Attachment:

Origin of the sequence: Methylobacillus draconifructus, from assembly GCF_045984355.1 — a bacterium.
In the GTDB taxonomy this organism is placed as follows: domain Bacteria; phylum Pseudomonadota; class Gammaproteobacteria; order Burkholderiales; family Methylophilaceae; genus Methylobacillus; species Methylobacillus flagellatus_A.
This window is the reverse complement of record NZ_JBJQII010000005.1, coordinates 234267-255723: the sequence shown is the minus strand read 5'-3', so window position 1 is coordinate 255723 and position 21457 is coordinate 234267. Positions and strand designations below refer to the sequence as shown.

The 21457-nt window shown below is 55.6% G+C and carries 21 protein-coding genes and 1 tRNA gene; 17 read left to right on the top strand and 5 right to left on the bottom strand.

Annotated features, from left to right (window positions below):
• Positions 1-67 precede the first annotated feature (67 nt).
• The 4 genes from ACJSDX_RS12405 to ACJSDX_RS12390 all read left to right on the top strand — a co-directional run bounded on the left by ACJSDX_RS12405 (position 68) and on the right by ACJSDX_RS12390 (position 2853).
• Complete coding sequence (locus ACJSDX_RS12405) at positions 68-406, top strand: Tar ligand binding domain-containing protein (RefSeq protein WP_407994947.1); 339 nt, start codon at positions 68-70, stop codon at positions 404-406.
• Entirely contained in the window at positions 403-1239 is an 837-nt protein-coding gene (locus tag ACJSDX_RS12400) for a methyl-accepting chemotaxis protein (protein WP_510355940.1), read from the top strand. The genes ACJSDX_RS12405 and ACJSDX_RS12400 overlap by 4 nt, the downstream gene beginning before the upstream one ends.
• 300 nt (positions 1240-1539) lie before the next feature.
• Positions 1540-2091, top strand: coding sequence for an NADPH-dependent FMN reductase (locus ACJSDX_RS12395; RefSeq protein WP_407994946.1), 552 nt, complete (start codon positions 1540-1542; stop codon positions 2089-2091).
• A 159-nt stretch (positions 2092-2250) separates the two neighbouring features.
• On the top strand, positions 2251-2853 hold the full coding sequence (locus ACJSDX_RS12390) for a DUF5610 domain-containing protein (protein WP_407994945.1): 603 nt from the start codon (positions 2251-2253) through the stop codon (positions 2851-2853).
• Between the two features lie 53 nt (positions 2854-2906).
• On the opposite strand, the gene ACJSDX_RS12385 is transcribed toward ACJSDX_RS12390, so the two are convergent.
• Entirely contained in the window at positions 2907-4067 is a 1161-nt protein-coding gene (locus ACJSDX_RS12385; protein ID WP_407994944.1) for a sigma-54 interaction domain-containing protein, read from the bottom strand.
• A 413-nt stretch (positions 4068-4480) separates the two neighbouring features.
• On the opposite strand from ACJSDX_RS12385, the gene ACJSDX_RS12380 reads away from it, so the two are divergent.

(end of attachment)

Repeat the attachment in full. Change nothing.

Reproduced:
Origin of the sequence: Methylobacillus draconifructus, from assembly GCF_045984355.1 — a bacterium.
In the GTDB taxonomy this organism is placed as follows: domain Bacteria; phylum Pseudomonadota; class Gammaproteobacteria; order Burkholderiales; family Methylophilaceae; genus Methylobacillus; species Methylobacillus flagellatus_A.
This window is the reverse complement of record NZ_JBJQII010000005.1, coordinates 234267-255723: the sequence shown is the minus strand read 5'-3', so window position 1 is coordinate 255723 and position 21457 is coordinate 234267. Positions and strand designations below refer to the sequence as shown.

The 21457-nt window shown below is 55.6% G+C and carries 21 protein-coding genes and 1 tRNA gene; 17 read left to right on the top strand and 5 right to left on the bottom strand.

Annotated features, from left to right (window positions below):
• Positions 1-67 precede the first annotated feature (67 nt).
• The 4 genes from ACJSDX_RS12405 to ACJSDX_RS12390 all read left to right on the top strand — a co-directional run bounded on the left by ACJSDX_RS12405 (position 68) and on the right by ACJSDX_RS12390 (position 2853).
• Complete coding sequence (locus ACJSDX_RS12405) at positions 68-406, top strand: Tar ligand binding domain-containing protein (RefSeq protein WP_407994947.1); 339 nt, start codon at positions 68-70, stop codon at positions 404-406.
• Entirely contained in the window at positions 403-1239 is an 837-nt protein-coding gene (locus tag ACJSDX_RS12400) for a methyl-accepting chemotaxis protein (protein WP_510355940.1), read from the top strand. The genes ACJSDX_RS12405 and ACJSDX_RS12400 overlap by 4 nt, the downstream gene beginning before the upstream one ends.
• 300 nt (positions 1240-1539) lie before the next feature.
• Positions 1540-2091, top strand: coding sequence for an NADPH-dependent FMN reductase (locus ACJSDX_RS12395; RefSeq protein WP_407994946.1), 552 nt, complete (start codon positions 1540-1542; stop codon positions 2089-2091).
• A 159-nt stretch (positions 2092-2250) separates the two neighbouring features.
• On the top strand, positions 2251-2853 hold the full coding sequence (locus ACJSDX_RS12390) for a DUF5610 domain-containing protein (protein WP_407994945.1): 603 nt from the start codon (positions 2251-2253) through the stop codon (positions 2851-2853).
• Between the two features lie 53 nt (positions 2854-2906).
• On the opposite strand, the gene ACJSDX_RS12385 is transcribed toward ACJSDX_RS12390, so the two are convergent.
• Entirely contained in the window at positions 2907-4067 is a 1161-nt protein-coding gene (locus ACJSDX_RS12385; protein ID WP_407994944.1) for a sigma-54 interaction domain-containing protein, read from the bottom strand.
• A 413-nt stretch (positions 4068-4480) separates the two neighbouring features.
• On the opposite strand from ACJSDX_RS12385, the gene ACJSDX_RS12380 reads away from it, so the two are divergent.